Is there potential danger from MRIs, X-Rays & medical imaging devices?

Every procedure has risks, whether it’s a triple bypass, or getting your flu shot. Most medical procedures, though, are often more safe than the ride to your doctor’s office.

Which is why, technically speaking, yes there is potential danger from getting a medical imaging test done. As with most technical answers, however, further explanation can be given to show that in the long term, potential dangers from medical imaging devices are insignificant, and any methods to reduce them are used.

Magnetic Resonance Imaging, or MRI, is a painless radiology imaging procedure that uses no radiation, unlike X-rays.  While there are no known side effects of MRI scans, patients who have metallic medical devices, such as metal implants or pacemakers, or metallic jewelry cannot get MRIs.  The magnetism utilized by a MRI scan runs the risk of moving metal objects away from their original positions, causing discomfort and possibly injury.  Any questions about potentially harm causing metallic objects in or on the body should be brought up with the MRI staff so as to avoid any complications.

The benefits of a MRI outweigh the little risks.  The lack of radiation, a pain free procedure, and precise accuracy make MRIs a very safe medical imaging procedure.  If a patient has any concerns, a doctor can provide answers.

Unlike MRIs, however, X-ray imaging uses small doses of radiation to form images of bone structures and soft tissue.  The radiation of X-rays raise concerns in some who worry that cell mutation, and subsequently cancer, can be caused by using this imaging procedure.  The amount of radiation used in X-ray imaging, however, is very small, according to The Mayo Clinic.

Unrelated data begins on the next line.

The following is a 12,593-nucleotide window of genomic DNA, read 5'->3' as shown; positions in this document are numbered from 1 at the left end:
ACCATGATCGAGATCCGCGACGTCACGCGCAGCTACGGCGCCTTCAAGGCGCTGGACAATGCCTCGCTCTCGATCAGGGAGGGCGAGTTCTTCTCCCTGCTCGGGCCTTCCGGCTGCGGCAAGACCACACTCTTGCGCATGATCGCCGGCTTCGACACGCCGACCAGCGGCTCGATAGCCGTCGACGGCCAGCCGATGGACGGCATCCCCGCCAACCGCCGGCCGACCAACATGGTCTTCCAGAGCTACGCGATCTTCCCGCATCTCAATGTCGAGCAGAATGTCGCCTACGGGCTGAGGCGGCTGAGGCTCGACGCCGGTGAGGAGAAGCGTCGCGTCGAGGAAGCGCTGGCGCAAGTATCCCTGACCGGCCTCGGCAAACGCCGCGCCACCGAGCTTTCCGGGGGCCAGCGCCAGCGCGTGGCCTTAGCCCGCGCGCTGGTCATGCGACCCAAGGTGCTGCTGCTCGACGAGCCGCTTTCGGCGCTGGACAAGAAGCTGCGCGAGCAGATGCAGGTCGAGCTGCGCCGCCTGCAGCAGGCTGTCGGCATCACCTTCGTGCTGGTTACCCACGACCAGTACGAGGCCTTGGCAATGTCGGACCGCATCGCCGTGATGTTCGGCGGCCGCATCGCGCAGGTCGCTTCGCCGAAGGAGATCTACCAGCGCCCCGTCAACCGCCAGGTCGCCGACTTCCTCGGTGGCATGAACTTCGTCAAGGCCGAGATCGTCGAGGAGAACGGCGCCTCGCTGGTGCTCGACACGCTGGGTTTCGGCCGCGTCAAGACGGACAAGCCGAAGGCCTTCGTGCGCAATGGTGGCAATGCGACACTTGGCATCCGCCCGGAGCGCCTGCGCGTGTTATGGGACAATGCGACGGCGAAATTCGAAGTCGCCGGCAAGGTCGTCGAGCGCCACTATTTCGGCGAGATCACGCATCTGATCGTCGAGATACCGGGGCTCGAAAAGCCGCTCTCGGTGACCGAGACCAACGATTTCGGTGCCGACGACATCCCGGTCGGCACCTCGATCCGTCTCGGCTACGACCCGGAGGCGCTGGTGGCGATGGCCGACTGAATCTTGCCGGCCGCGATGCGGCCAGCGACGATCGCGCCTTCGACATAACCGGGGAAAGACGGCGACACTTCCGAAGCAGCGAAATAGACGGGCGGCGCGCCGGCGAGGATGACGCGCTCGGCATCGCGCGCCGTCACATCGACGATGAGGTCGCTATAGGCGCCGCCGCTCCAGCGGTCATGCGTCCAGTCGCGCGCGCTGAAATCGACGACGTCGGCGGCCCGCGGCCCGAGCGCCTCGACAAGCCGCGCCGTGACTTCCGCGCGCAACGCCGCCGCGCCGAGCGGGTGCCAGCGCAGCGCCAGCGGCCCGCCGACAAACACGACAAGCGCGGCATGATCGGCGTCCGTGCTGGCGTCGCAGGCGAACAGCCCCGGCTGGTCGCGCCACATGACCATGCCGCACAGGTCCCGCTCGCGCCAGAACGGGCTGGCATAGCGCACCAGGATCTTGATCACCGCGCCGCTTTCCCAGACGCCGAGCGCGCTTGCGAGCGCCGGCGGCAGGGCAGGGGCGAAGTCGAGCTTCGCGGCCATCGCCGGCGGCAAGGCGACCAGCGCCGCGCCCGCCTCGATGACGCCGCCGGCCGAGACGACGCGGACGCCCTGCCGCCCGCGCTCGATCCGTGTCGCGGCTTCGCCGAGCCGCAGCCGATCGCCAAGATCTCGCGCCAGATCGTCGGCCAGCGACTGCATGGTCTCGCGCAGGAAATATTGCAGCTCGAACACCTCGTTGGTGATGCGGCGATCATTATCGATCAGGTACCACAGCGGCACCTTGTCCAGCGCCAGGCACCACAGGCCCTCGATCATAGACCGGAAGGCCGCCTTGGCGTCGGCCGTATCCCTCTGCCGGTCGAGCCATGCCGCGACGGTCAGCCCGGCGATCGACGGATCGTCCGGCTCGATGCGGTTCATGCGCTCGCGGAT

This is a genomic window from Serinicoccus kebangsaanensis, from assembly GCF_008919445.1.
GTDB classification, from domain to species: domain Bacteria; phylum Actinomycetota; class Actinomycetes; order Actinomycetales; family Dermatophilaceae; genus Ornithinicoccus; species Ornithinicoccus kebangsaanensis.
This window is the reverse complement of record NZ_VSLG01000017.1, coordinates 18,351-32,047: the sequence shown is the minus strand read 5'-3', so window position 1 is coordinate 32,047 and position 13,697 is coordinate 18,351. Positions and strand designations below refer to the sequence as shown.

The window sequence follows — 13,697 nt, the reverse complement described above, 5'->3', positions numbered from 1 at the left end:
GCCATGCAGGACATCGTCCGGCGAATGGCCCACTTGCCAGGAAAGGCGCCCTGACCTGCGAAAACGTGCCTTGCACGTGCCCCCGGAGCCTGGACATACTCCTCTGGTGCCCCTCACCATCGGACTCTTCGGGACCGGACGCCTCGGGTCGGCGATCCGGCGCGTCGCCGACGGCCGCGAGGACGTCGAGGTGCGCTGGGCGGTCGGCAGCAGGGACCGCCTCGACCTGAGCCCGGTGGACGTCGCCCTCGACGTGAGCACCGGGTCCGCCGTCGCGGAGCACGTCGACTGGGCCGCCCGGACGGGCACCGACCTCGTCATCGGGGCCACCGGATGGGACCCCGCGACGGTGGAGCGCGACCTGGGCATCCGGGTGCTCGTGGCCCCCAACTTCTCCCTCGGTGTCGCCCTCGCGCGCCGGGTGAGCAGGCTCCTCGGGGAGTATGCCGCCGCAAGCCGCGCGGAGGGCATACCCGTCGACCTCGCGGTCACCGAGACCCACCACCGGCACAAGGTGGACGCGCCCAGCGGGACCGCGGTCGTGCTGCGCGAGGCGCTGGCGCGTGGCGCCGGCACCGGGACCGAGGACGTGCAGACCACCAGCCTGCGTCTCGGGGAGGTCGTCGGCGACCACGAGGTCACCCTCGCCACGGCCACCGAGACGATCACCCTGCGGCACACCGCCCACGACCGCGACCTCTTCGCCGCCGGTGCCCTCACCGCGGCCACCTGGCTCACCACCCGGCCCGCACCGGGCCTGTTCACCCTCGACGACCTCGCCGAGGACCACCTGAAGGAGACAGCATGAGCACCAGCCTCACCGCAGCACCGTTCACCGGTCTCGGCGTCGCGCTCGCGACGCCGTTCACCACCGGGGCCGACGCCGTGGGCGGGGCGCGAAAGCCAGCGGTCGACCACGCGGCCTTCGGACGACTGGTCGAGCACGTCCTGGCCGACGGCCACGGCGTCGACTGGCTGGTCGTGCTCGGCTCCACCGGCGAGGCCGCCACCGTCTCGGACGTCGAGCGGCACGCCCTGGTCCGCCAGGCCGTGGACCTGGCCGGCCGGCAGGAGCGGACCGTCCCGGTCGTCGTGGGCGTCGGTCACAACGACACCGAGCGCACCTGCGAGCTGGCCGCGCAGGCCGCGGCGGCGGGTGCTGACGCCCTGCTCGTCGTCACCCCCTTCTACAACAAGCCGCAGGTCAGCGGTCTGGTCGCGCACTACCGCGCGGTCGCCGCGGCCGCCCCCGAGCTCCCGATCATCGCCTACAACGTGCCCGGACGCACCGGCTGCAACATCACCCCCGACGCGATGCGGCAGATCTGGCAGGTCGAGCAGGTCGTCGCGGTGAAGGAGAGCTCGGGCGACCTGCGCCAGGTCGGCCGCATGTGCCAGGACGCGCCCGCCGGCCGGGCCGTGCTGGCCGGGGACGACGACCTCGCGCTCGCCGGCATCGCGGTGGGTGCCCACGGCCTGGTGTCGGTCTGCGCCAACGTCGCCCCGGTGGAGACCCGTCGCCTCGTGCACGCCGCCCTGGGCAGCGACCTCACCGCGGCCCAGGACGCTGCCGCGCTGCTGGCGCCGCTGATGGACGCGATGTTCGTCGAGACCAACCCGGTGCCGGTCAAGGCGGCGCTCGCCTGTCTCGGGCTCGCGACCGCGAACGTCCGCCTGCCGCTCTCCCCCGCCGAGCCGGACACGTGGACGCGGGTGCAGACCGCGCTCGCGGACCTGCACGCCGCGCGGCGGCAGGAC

The standard unit of measure for exposure is the Sievert, or Sv.  In X-rays, an even smaller unit, the millisievert, or mSv, is used.  The typical exposure levels given by X-rays are lower than 1 mSv.  One Sv, if absorbed all at once, will cause some illness.  8 Sv results in death.  The average person, however, absorbs around 3.65 mSv annually through normal activities, according to PBS.  Any risk associated with the exposure of cells to X-rays, therefore, is relatively low.

X-ray computed tomography, commonly referred to as CAT scans, also use low dose X-rays to produce images.  Single exposures to these low doses carry very little risk, but patients who get multiple scans over a period of time run the risk of building up their exposure levels.  GE Healthcare reports that the built up levels of exposure do raise the level of risk of harm, but this happens very rarely.  Physicians should determine whether multiple X-ray exposures are necessary, and will usually recommend a safer imaging technique.

X-ray and MRI imaging both have their associated risks, but as with most medicine, can be brought down to an acceptably safe level with the guidance of a medical professional.  So, to answer the long form answer to the original question, no.  There is very little risk associated with medical imaging, and even the most cautious patients should not be overly concerned about it.

If you’re looking for safe & responsible medical imaging services in the Louisiana area, come to Doctors Imaging. We’re radiologists concerned about quality patient care. Scheduling is easy, results are available on-site, our rates are below hospitals, and we accept every major insurance.